During the design of a new facility in which several natural gas appliances were to be installed, one of the difficulties encountered was sizing the natural gas piping. This involved achieving a balance between the pressure at the entrance to the building, the flow, the pressure required for the appliances, and the cost of the piping. There are several methods of calculation (including Annexes to Code B149.1 and software). In order to simplify the decision-making process, the principal reference will be Annex A of Code B149.1.
When calculating the natural gas piping, several important parameters have to be taken into account, including the pressure of the natural gas available, the loads to be connected, the applicable standards, the type of material used, the length of piping required, and the routing (number of fittings).
Natural gas piping
The first objective is to be able to supply natural gas where it is needed. The piping must be of a sufficient size to provide a supply of gas to meet the volume and pressure requirements at the point of use. (Clause 6.3.1)
Choice of material
All-purpose steel piping can be found in residential, commercial and industrial projects. According to Clause 6.2.3, it must be at least Schedule 40. If the operating pressure exceeds 125 psi (860 kPa), or if the threaded piping is below NPS 1/2 (Clause 6.3.8), the piping must be at least Schedule 80. Copper tubing is often used in the residential market and, according to Clause 6.2.4, it must be Type G, K or L. Corrugated stainless steel tubing, according to Clause 6.2.20, must comply with CSA 6.26 or with the CSA document âCGA Certification Laboratory Requirement LAB-009.â This type of tubing may not be used for appliance connections (Clause 6.2.21). Lastly, if plastic piping is used, Clause 6.2.13 stipulates that it must comply with CSA-B137.4. Plastic piping may only be used underground and outside buildings. (Clauses 6.2.16, 6.2.19)
Sizing of piping based on material chosen
Clause 6.3.2 tells us which Annex A table to consult to easily select the minimum diameter of piping based on the pressure required, the allowable pressure drop, and the type of material used.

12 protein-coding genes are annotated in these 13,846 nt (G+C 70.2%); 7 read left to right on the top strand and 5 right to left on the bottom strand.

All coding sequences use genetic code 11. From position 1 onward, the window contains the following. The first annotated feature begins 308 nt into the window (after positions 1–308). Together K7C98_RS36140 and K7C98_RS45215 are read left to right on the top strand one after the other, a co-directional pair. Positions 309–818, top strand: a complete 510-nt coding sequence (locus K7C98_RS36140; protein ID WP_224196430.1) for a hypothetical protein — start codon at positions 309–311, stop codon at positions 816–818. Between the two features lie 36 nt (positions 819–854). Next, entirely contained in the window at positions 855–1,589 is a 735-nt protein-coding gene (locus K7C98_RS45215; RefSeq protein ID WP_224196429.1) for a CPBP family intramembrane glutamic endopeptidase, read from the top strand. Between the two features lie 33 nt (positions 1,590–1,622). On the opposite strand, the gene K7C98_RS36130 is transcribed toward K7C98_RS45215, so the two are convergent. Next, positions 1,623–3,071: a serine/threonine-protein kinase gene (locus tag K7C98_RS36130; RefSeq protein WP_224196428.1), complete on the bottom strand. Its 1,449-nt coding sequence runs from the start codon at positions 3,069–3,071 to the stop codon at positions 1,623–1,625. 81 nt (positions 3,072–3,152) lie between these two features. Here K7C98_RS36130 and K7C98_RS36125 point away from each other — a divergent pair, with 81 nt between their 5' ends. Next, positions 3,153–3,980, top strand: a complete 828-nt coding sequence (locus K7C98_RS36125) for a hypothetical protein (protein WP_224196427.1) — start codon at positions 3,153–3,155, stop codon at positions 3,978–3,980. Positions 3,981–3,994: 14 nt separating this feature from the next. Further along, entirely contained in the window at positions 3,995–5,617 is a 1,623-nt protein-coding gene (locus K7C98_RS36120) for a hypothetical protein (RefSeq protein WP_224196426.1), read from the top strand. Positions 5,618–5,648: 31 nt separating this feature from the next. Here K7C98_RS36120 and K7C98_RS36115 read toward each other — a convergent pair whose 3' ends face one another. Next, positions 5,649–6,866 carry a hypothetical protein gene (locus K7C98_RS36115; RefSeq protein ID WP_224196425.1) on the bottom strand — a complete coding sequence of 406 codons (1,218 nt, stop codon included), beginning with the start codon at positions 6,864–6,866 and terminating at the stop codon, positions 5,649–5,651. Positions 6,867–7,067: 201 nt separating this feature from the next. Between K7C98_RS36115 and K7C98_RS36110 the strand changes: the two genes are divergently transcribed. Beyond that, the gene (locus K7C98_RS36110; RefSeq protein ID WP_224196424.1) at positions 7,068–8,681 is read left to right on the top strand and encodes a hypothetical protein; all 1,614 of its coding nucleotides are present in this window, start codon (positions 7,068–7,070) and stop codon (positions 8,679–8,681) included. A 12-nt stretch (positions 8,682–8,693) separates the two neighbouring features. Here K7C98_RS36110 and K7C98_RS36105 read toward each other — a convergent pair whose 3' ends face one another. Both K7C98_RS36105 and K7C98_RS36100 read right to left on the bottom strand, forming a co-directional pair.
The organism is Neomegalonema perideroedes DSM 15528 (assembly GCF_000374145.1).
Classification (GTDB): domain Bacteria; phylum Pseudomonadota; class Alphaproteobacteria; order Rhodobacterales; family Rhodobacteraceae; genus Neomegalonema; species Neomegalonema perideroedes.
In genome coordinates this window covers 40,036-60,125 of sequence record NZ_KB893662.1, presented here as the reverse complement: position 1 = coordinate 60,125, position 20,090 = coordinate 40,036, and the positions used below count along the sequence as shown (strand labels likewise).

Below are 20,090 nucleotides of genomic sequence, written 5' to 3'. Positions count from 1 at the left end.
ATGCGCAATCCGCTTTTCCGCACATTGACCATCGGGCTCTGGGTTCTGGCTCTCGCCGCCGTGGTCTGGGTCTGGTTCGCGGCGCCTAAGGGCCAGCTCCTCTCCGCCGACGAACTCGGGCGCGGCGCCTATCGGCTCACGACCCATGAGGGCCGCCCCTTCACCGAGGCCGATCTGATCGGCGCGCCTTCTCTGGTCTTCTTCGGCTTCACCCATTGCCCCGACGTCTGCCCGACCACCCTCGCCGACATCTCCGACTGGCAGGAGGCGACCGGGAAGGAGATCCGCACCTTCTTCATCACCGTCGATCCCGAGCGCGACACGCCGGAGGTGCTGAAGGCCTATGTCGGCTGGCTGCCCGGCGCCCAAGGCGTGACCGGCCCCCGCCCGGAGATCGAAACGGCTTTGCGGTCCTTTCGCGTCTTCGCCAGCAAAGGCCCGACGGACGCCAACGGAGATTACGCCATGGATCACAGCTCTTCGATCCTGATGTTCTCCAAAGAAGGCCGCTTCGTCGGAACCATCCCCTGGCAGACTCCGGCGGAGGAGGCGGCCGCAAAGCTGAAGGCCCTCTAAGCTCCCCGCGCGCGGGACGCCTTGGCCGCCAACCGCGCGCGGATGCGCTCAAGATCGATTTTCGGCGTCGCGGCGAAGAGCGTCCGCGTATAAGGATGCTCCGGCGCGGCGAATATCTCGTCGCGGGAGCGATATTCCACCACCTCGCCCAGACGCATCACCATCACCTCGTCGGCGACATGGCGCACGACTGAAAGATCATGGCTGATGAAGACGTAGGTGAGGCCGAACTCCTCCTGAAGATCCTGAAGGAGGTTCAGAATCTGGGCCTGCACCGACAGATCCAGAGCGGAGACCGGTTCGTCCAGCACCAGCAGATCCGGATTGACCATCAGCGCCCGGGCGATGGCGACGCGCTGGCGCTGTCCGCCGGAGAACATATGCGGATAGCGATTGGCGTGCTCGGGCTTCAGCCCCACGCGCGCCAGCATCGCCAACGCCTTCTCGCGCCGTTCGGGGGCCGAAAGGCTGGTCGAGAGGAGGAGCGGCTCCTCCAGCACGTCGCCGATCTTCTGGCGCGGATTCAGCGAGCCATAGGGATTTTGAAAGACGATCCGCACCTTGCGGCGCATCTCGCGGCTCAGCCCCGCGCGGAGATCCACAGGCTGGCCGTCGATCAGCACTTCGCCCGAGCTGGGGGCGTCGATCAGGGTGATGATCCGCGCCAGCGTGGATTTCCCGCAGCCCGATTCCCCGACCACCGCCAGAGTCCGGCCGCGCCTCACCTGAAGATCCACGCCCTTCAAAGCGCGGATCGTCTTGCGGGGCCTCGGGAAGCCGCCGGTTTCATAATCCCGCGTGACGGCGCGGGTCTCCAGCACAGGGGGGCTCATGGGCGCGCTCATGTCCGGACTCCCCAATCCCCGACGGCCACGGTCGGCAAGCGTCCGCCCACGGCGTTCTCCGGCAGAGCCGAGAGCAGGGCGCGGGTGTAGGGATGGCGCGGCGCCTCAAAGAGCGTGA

Note: For pressures up to 2 psi (14 kPa), an allowance of 20 % for fittings loss is included in the corresponding tables. For higher pressures, data in Table A16 has to be taken into account.
Tables A1 and A8 are used for a supply pressure of less than 7 in w.c. (1.75 kPa) and a maximum allowable pressure drop of 0.5 in w.c.; Tables A2 and A9 are used for a supply pressure between 7â14 in w.c. (1.75â3.50 kPa) and a maximum allowable pressure drop of 1 in w.c.; Tables A3 and A4, and Tables A10 and A11 are used for a supply pressure of 2 psi (14 kPa); Tables A5âA7, Tables A12âA14 and Table A16 (fittings losses) are used for supply pressures of 5 psi (34 kPa), 10 psi (70 kPa), and 20 psi (140 kPa), respectively.
All the calculations for the values indicated in the tables are taken from the formulas in Annex A. (Clause A3.5)
Tables A1âA4 and Tables A8âA11 take into account a factor of 1.2 (20 % is allowed) for a reasonable number of bends and fittings. Tables A5âA7 and Tables A12âA14 do not include any correction factor for bends and fittings and use a factor of 1.0. Table A16 gives the equivalent lengths. The relative density used for natural gas is 0.6. If another relative density is required, the multipliers in Table A15 can be applied to make the necessary corrections.
Annex E gives a detailed example of how to calculate the sizing of piping using the tables. A certain methodology is recommended to make the calculations easier. For example, a survey needs to be made of all the appliances and the distances (installation diagram). Then the pressures and regulators need to be specified. The longest route taken by the natural gas has to be determined for each pressure. Then the established route is sub-divided, based on the loads at each branch. Use the table that allows you to determine the diameters (Annexes A and E of Code B149.1). Lastly, the diameter of the piping can be determined for each section.
Richard Meunier, Eng.